Pro-Kannada groups on Wednesday made their way into Bengaluru city from the Sadahalli toll plaza, organising a massive rally to advocate for the inclusion of sixty percent Kannada content on signboards and logos.
Footage from the scene depicted both men and women dismantling individual English letter signs from a well-known hotel chain McDonald’s at the Sadahalli toll plaza, all the while vociferously chanting slogans.
Several days following the issuance of notices by the city's civic body mandating prominent Kannada signage for commercial establishments, members of Karnataka Rakshana Vedika took action on Tuesday by removing certain English signboards in various areas of Bengaluru. According to news agency PTI, the pro-Kannada activists additionally cautioned shops to promptly display billboards in the local language.
What is '60% Kannada' rule?
In an effort to boost the prominence of the local language, the Bruhat Bengaluru Mahanagara Palike (BBMP) issued a directive to businesses throughout Bengaluru, asking them to prominently display a minimum of 60% Kannada on their signboards. Failure to comply by February 28 may lead to the revocation of trade licenses and potential legal consequences for businesses that do not adhere to the directive. This development reignited the longstanding debate over language preferences in the Karnataka capital.
Tushar Giri Nath, the Chief Commissioner of BBMP, announced that the administration is poised to identify businesses that do not conform to the new language requirement. Speaking during a meeting with Karnataka Rakshana Vedike (KRV), an organization advocating for the use of Kannada, Nath conveyed, "There are 1400 km of arterial and sub-arterial roads in the city, and all the commercial shops on these roads will be surveyed zone-wise."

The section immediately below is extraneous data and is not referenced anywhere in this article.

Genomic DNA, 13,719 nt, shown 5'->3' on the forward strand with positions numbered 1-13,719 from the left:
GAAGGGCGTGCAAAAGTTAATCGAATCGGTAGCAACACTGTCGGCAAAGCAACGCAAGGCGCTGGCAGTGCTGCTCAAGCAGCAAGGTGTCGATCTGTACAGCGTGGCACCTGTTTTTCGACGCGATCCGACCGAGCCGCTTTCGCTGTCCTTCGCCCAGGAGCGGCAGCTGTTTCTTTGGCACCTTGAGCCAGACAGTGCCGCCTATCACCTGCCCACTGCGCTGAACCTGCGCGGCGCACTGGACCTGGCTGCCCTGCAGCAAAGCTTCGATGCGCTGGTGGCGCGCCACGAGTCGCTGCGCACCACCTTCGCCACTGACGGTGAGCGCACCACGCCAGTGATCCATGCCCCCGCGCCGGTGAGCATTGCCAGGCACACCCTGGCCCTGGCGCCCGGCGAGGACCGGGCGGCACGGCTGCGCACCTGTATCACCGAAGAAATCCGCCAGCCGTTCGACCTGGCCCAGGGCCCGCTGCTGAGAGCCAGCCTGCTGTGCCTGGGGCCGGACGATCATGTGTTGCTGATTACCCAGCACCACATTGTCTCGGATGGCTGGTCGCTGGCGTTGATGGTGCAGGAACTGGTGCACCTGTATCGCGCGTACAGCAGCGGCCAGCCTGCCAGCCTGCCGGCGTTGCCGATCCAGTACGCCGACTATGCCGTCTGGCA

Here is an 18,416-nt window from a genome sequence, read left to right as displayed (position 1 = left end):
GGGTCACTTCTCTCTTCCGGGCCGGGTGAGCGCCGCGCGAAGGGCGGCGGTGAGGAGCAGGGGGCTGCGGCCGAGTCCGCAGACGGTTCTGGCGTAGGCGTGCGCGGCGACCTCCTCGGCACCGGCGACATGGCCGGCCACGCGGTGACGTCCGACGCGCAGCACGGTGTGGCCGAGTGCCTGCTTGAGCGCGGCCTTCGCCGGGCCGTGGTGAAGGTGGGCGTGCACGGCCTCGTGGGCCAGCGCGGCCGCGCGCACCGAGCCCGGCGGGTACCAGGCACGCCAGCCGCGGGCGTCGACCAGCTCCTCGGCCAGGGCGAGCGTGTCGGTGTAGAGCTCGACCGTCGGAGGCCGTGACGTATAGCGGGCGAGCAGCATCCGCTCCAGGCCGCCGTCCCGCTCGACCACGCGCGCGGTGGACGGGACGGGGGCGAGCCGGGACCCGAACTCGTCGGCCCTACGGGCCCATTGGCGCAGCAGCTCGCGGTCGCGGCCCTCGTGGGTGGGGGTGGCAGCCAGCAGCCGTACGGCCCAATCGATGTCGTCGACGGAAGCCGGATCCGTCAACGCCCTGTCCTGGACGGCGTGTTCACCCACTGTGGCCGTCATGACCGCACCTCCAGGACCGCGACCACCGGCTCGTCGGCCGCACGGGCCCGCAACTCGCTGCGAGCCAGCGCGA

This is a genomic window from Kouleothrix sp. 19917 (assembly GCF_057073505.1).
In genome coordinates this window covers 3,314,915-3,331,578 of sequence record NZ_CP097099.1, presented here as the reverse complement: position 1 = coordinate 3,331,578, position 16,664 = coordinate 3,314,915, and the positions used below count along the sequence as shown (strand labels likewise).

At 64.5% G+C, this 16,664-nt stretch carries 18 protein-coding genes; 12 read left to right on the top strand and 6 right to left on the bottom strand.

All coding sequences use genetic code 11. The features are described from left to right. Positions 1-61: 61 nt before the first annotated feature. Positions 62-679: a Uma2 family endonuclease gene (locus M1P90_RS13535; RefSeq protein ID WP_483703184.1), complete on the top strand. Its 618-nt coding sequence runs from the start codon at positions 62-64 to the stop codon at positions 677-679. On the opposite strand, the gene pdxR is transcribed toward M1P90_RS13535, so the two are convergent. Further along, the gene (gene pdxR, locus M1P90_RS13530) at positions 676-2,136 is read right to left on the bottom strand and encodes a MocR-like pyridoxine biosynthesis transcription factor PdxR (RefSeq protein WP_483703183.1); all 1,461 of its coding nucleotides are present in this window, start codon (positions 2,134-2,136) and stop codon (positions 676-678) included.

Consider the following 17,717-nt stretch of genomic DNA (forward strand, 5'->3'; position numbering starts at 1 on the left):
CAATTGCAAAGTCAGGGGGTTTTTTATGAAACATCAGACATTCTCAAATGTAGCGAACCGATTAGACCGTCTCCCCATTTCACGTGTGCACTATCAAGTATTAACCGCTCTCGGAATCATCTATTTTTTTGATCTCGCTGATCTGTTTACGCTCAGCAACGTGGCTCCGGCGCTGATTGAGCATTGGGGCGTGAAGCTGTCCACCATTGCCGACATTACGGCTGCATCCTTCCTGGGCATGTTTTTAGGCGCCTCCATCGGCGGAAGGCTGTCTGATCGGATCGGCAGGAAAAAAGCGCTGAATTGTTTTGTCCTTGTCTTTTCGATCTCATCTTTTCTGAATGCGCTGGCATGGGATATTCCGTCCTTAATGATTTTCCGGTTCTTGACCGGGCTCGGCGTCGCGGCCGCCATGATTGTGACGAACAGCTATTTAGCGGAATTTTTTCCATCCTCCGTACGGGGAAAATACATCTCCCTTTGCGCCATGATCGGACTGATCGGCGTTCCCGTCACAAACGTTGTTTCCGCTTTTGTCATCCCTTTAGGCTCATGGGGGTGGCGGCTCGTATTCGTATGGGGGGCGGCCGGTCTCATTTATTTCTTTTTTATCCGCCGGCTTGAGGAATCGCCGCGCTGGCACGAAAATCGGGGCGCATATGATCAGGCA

Bengaluru, as a central hub for IT-related employment attracting individuals from across the country, has grappled with the delicate matter of language preference for an extended period. The city's diverse linguistic landscape has occasionally led to tensions, with the utilization of Kannada being a central point of discussion.
In addition to individual shops, shopping complexes, and malls falling under BBMP's jurisdiction have been granted a grace period of 15-20 days to adhere to the new regulation. This extension aims to provide larger establishments with the necessary time to implement the required changes.
In October, Chief Minister Siddaramaiah underscored the importance of using Kannada, once again placing the language issue in the spotlight. He stated, "Everyone living in this state should learn to speak Kannada. We are all Kannadigas. People speaking different languages have settled in this Kannada land since the unification of Karnataka."
Why are pro-Kannada groups going on rampage?
Demonstrations advocating for the inclusion of 60 percent Kannada in all signboards across Bengaluru escalated into acts of vandalism in various areas of the city on Wednesday. Numerous boards were marred during a procession led by Karnataka Rakshna Vedike (KRV) from Sadahalli toll gate towards the city.
The march was organised following the pro-Kannada group's imposition of a deadline on December 27 for all establishments in Bengaluru to adhere to the Bruhat Bengaluru Mahanagara Palike (BBMP) directive, which requires 60 percent Kannada in signage throughout the city.
Karnataka Rakshna Vedike president T A Narayana Gowda, who's at the helm of these protests, warned of "unforeseen incidents in Bengaluru" if protesters were arrested or stopped from continuing the movement.
“I spoke to the chief minister and deputy chief minister yesterday night. They assured us that the protests would be allowed. If they arrest us or stop the movement, then the police will be responsible for any unforeseen incidents in Bengaluru,” he said.
The demonstrators damaged the signboard of the multi-city hotel chain Bloom, which lacked Kannada content. They were observed entering the hotel premises while chanting pro-Kannada slogans. Progressing towards Chikkajala, pro-Kannada activists defaced and took down numerous signboards. Videos circulated on social media depicted protesters spray-painting certain boards, and they were also witnessed tearing down large flexes installed along the airport road.